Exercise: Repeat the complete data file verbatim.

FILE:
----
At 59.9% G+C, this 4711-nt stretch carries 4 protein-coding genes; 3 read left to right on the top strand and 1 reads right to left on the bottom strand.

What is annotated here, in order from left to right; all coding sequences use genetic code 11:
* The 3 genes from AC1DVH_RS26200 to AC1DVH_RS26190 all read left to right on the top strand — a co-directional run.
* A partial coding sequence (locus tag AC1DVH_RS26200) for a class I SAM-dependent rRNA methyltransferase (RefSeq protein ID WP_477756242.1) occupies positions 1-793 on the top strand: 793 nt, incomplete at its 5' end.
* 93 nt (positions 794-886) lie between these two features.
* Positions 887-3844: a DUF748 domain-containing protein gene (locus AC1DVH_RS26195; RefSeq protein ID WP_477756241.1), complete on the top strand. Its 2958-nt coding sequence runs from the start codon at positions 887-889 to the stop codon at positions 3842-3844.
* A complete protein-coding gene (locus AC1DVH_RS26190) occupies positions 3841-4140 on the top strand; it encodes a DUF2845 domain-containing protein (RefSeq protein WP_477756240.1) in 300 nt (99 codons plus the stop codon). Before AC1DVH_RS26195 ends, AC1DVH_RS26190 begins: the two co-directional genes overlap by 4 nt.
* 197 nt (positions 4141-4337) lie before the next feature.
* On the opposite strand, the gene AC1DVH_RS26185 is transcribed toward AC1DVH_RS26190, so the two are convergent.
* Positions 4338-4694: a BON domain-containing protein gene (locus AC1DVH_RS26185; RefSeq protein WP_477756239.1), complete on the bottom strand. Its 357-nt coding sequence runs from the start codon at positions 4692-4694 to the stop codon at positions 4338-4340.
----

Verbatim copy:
At 59.9% G+C, this 4711-nt stretch carries 4 protein-coding genes; 3 read left to right on the top strand and 1 reads right to left on the bottom strand.

What is annotated here, in order from left to right; all coding sequences use genetic code 11:
* The 3 genes from AC1DVH_RS26200 to AC1DVH_RS26190 all read left to right on the top strand — a co-directional run.
* A partial coding sequence (locus tag AC1DVH_RS26200) for a class I SAM-dependent rRNA methyltransferase (RefSeq protein ID WP_477756242.1) occupies positions 1-793 on the top strand: 793 nt, incomplete at its 5' end.
* 93 nt (positions 794-886) lie between these two features.
* Positions 887-3844: a DUF748 domain-containing protein gene (locus AC1DVH_RS26195; RefSeq protein ID WP_477756241.1), complete on the top strand. Its 2958-nt coding sequence runs from the start codon at positions 887-889 to the stop codon at positions 3842-3844.
* A complete protein-coding gene (locus AC1DVH_RS26190) occupies positions 3841-4140 on the top strand; it encodes a DUF2845 domain-containing protein (RefSeq protein WP_477756240.1) in 300 nt (99 codons plus the stop codon). Before AC1DVH_RS26195 ends, AC1DVH_RS26190 begins: the two co-directional genes overlap by 4 nt.
* 197 nt (positions 4141-4337) lie before the next feature.
* On the opposite strand, the gene AC1DVH_RS26185 is transcribed toward AC1DVH_RS26190, so the two are convergent.
* Positions 4338-4694: a BON domain-containing protein gene (locus AC1DVH_RS26185; RefSeq protein WP_477756239.1), complete on the bottom strand. Its 357-nt coding sequence runs from the start codon at positions 4692-4694 to the stop codon at positions 4338-4340.